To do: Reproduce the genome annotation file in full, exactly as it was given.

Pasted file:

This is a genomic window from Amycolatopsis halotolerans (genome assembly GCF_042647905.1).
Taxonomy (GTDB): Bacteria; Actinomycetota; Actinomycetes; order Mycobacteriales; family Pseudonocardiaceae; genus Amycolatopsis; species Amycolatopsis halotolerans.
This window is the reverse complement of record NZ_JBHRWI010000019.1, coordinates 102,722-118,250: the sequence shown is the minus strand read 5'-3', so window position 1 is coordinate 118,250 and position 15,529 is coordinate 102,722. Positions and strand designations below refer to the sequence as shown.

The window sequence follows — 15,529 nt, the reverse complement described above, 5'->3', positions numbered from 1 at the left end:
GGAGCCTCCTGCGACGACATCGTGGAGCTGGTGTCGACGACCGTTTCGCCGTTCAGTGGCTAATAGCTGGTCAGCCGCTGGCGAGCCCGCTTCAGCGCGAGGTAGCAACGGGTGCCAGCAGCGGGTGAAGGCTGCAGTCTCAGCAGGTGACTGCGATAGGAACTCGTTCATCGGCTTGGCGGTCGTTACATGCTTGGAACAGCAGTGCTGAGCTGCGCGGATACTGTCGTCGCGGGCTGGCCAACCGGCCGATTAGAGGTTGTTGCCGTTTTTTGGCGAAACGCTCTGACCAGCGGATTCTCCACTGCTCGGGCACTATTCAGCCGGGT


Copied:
This is a genomic window from Amycolatopsis halotolerans (genome assembly GCF_042647905.1).
Taxonomy (GTDB): Bacteria; Actinomycetota; Actinomycetes; order Mycobacteriales; family Pseudonocardiaceae; genus Amycolatopsis; species Amycolatopsis halotolerans.
This window is the reverse complement of record NZ_JBHRWI010000019.1, coordinates 102,722-118,250: the sequence shown is the minus strand read 5'-3', so window position 1 is coordinate 118,250 and position 15,529 is coordinate 102,722. Positions and strand designations below refer to the sequence as shown.

The window sequence follows — 15,529 nt, the reverse complement described above, 5'->3', positions numbered from 1 at the left end:
GGAGCCTCCTGCGACGACATCGTGGAGCTGGTGTCGACGACCGTTTCGCCGTTCAGTGGCTAATAGCTGGTCAGCCGCTGGCGAGCCCGCTTCAGCGCGAGGTAGCAACGGGTGCCAGCAGCGGGTGAAGGCTGCAGTCTCAGCAGGTGACTGCGATAGGAACTCGTTCATCGGCTTGGCGGTCGTTACATGCTTGGAACAGCAGTGCTGAGCTGCGCGGATACTGTCGTCGCGGGCTGGCCAACCGGCCGATTAGAGGTTGTTGCCGTTTTTTGGCGAAACGCTCTGACCAGCGGATTCTCCACTGCTCGGGCACTATTCAGCCGGGT